The Happy Pornographers

The Happy Pornographers

The Happy Pornographers

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Oct. 11 1997 3:30 AM

The Happy Pornographers

Boogie Nights goes forth and sins cheerfully.

Boogie Nights
New Line Cinema
Directed by Paul Thomas Anderson

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I suppose it sounds strange to call Boogie Nights yet another drama of family values. The film follows a well-hung stud in the Los Angeles porn-flick industry, and it doesn't shy away from recounting his lewder adventures. It even invites us to love him and all his scummy, sinning friends. Our hero, Eddie (Mark Wahlberg--but this sounds all wrong, you still want to call him Marky Mark), is recruited into the world of porn in 1977, when he is 17. This happens because Eddie still lives at home with his awful parents; a wimpy father and a drunken mother, who runs around the house calling him stupid. He dreams vaguely of stardom, but for the time being works as a dishwasher in a nightclub. One night, a customer, Jack Horner (Burt Reynolds), who happens to be a porn director, spots talent beneath Eddie's bulging zipper. Back in the kitchen, Jack asks him to pull out his love gun. His suspicions are confirmed, and he tells Eddie to call him about getting into the business. We know we should be horrified, but we're not. We've seen Eddie's mom. We know how badly he needs a pat on the back. Against our better instincts, we think, "Go with this nice older man."

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The writer and director of Boogie Nights, Paul Thomas Anderson, waits awhile before playing his cards. The early scenes unfold with a patience that's rare in movies these days. Like a kinder, gentler Robert Altman, Anderson takes time to introduce us to his underground drifters. Eddie goes for his audition, which turns out to be sex on Jack's couch with a pretty but inappropriately cheerful runaway, Rollergirl (Heather Graham), so named because she lives her whole life on skates. Soon he's shooting his debut movie under the name of Dirk Diggler. His first day on the set is a classic novice-in-Hollywood scene, except that the logistics of the shoot involve the cleansing of vaginas and polite whispered negotiations about where to ejaculate. The atmosphere is supportive, even wholesome, until Anderson finally stirs in some sicko stuff. A woman at a pool party ODs. Another woman, who is married, has sex with a stranger on the driveway while five strangers stand around watching. Slowly, Anderson cooks up a simultaneously lighthearted and sinister mood, as if this were a thriller set at summer camp.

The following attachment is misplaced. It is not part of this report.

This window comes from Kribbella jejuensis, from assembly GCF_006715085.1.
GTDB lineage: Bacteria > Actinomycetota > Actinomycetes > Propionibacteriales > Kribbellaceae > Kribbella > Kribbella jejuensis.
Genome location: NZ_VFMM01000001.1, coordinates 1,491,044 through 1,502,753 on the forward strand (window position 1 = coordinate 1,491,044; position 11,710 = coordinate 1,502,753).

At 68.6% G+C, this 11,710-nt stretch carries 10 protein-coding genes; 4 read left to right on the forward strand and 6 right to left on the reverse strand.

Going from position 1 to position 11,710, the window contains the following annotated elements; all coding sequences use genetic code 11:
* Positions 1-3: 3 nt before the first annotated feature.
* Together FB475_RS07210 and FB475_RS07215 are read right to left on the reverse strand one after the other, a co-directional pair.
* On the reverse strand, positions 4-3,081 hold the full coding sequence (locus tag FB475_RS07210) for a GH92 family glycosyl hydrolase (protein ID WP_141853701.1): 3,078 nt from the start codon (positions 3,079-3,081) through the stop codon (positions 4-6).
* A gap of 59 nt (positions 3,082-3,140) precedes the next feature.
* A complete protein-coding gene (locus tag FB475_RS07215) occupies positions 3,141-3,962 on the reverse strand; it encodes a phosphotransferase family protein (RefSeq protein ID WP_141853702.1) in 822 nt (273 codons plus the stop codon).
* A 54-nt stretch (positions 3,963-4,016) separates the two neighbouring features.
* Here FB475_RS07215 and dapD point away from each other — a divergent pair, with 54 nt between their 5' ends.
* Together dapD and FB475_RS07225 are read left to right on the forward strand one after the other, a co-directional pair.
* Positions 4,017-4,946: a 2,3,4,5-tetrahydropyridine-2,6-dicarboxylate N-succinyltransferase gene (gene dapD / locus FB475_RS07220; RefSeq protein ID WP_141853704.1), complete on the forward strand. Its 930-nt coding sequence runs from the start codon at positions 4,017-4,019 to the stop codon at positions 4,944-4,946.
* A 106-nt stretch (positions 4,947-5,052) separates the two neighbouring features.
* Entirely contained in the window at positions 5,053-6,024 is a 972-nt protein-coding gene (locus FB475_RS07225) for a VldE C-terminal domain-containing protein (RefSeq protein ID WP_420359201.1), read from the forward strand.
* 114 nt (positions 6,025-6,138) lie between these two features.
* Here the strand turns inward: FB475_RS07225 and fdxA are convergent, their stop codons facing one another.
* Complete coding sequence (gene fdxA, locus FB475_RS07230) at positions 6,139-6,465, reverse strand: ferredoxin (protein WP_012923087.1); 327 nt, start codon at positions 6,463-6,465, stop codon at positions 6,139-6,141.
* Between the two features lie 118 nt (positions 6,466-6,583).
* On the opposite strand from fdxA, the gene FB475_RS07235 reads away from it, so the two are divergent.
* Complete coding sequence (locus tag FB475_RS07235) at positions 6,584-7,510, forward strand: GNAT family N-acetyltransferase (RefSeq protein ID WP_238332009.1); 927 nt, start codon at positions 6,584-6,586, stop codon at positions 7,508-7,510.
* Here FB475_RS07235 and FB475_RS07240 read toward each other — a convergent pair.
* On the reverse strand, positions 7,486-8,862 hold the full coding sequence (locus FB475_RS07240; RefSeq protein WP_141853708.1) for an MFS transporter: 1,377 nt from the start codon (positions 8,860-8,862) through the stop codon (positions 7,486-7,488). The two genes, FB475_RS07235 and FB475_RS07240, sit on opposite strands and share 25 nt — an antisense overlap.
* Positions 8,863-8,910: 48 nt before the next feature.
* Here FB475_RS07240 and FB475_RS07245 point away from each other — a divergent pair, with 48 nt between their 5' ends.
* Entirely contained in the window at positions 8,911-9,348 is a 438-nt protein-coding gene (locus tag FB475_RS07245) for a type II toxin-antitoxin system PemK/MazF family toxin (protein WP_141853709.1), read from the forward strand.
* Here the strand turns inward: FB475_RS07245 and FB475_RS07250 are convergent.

He seems to be saying that there are two sides to every situation, and he's helped out immensely by Wahlberg's charismatic and subtle performance as Eddie-turned-Dirk. This is a character to whom it would be easy to condescend, but Wahlberg captures his nobility without skimping on his stupidity. When Eddie starts out, he thinks of sex as a calling, a gift he can give to people. Wahlberg is heartbreakingly natural as this ignorant naif; he cries out to be protected, like a puppy whose paws and ears are still disproportionately large. He's vulnerable without the narcissism that has characterized so much vulnerable-male acting since Brando. I suppose it's central to his appeal that his looks even shift from macho to feminine: At different points his tiny eyes and wide, thin-lipped mouth reminded me of the preppy convicted rapist Alex Kelly, and the French Canadian actress Genevieve Bujold.